The Budget 2018

8 November 2018

Now that the dust is settling on the October 29th Budget announcement, we take stock of its economic context and its potential effects on taxpayers and SMEs.

A stroke of luck

Faced with an electorate fed up with austerity, and back-benchers on both sides of the Brexit divide threatening to vote down the deal, the Chancellor needed some giveaways to appease his opponents. Fortunately for him, the Office for Budget Responsibility revised its forecasts and announced that over the financial year the Government will borrow about £10bn less than had been forecast in March (due to a slightly healthier economy than expected and better tax revenues) and that by 2023 public finances will be £20bn better than previously estimated.

We should not get carried away. GDP growth is now expected to be 1.6% this year instead of the forecast 1.3% and the expected annual growth rate for the next five years is only 1.5%; somewhat sluggish compared to other major economies. Increased public spending is largely confined to the NHS, whilst most other government departments will see no increases at all, and even the increase in NHS spending is less than the promised 3.6% real terms rise. We should nevertheless welcome this measure as well as more funds to repair potholes in local roads, £650 million for social care, £1bn for defence, £400m for schools “to buy those little extras” and various tax-breaks that will help businesses to invest in the future.

Mr. Hammond has in fact addressed a wide range of public concerns, while at the same time bringing forward a few tax cuts that will make middle-income taxpayers better off, and lower income households better off to a lesser extent. In doing so, he has deferred the date on which the Government will ‘balance its books’ by at least two years.

Encouragement for businesses

Businesses have generally welcomed the budget. Smaller retailers, restaurants and cafés have been offered help in the battle to save the High Street: those with a rateable value of less than £51,000 will enjoy a one-third cut in business rates for two years (this will benefit 90% of them), and £675 million will be injected into a new High Street Fund.

To encourage capital investment the Annual Investment Allowance has been increased to £1,000,000, and the old industrial buildings allowance has been revived; giving tax relief annually on 2% of the cost of new industrial buildings. The house-building industry is to receive a boost in the form of an additional £500m in the Housing Infrastructure Fund.

SMEs get a further incentive to train employees as their contribution to apprentice training costs will reduce from 10% to 5%.

A few negatives

Changes in Entrepreneurs’ Relief have been introduced to increase the qualifying period of ownership from one to 2 years. (However, on the plus side, where a business is sold shortly after incorporation its period of pre-incorporation ownership will be taken into account).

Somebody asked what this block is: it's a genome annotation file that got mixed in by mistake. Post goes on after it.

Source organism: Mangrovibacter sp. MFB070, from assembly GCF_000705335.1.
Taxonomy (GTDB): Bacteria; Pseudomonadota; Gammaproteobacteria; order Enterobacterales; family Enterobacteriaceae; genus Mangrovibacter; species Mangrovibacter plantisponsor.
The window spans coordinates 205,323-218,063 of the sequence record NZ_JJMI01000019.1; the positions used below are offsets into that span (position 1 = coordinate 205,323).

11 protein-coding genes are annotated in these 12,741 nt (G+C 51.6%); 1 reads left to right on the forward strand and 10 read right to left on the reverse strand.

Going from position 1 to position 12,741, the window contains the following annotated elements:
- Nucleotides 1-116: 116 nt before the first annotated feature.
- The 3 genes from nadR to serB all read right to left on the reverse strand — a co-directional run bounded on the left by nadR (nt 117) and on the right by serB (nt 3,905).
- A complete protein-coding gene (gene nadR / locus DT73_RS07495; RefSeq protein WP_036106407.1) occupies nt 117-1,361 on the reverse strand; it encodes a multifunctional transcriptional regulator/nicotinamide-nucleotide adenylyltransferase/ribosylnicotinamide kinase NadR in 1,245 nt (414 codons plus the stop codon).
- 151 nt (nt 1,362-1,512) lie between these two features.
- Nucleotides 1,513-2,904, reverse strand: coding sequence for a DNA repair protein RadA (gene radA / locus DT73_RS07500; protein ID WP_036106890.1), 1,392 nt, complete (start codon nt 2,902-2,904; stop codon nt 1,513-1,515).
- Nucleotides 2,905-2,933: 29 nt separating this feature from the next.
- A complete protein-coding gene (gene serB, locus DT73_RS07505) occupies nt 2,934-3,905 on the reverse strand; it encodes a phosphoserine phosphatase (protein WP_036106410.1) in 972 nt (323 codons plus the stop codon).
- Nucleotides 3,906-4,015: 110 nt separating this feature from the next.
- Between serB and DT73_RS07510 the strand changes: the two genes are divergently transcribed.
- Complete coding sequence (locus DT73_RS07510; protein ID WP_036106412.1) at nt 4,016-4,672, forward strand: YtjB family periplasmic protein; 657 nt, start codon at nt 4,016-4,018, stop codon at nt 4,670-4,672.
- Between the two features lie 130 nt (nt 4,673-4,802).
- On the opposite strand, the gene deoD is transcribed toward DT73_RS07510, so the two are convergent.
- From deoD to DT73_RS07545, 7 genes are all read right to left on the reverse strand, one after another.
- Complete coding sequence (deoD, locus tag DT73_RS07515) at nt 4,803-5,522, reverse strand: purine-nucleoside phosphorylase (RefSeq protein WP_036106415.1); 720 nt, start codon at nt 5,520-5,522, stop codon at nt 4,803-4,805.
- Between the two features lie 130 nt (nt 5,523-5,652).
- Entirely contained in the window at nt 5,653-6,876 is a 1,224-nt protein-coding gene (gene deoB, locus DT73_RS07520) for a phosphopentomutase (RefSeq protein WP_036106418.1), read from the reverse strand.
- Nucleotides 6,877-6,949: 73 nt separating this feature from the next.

Research and Development tax credits: it is proposed that where the claimant is loss-making and therefore receives cash instead of tax relief, the refund will be limited to three times the company’s PAYE and NI cost. This could disadvantage small start-ups.

The increase in National Living Wage to £8.21 (up 4.9%) with the declared intention to increase it in future at a faster rate than inflation, although good news for lower paid employees, will make life more difficult for the care and hospitality industries.

Good news for individuals

For the tax year 2019/2020 the personal allowance for an individual will be £12,500 (increased from £11,850) and the basic rate tax limit will be £37,500 (increased from £34,500). The additional higher rate of 45% will continue to apply on income over £150,000.  The savings rate will remain at £5,000. This will reduce Income Tax for 30.6 million taxpayers. Those earning over £125,000 will see no benefit but those on £50,000 will pay £860 less tax, although they will pay more NI so the net benefit is only £520.

New tax pitfalls for homeowners

Principal Private Property Relief, which exempts one’s main residence from the scope of Capital Gains Tax, is to be modified. Currently the period of occupation can be extended up to 18 months after the date of moving to a new house, to allow for any difficulties in selling the property. This period will be reduced to 9 months and may result in an unexpected (but probably small) CGT bill for some. In the same vein there are new significant restrictions to CGT lettings relief, which will affect those who let the house that was previously their principal private residence then sell it for a gain. Those planning to let their private residence should seek our advice.

Anti-avoidance

There is a raft of anti-avoidance measures mostly affecting large companies and those located offshore. The headline-grabber is the proposal to levy a 2% charge on the sales of the big tech companies in the UK, although this is deferred for consultation.

Further details

This has been a quick round-up of the main points. If you would like more detail please download our budget report here. For more personalised guidance about how the budget may affect you, please speak to us.

As one of the leading firms of accountants in the North East, with offices in Newcastle, Sunderland and Jarrow, we have the expertise to advise you on a wide range of tax related issues. If you would like to speak to one of our local experts, please contact us.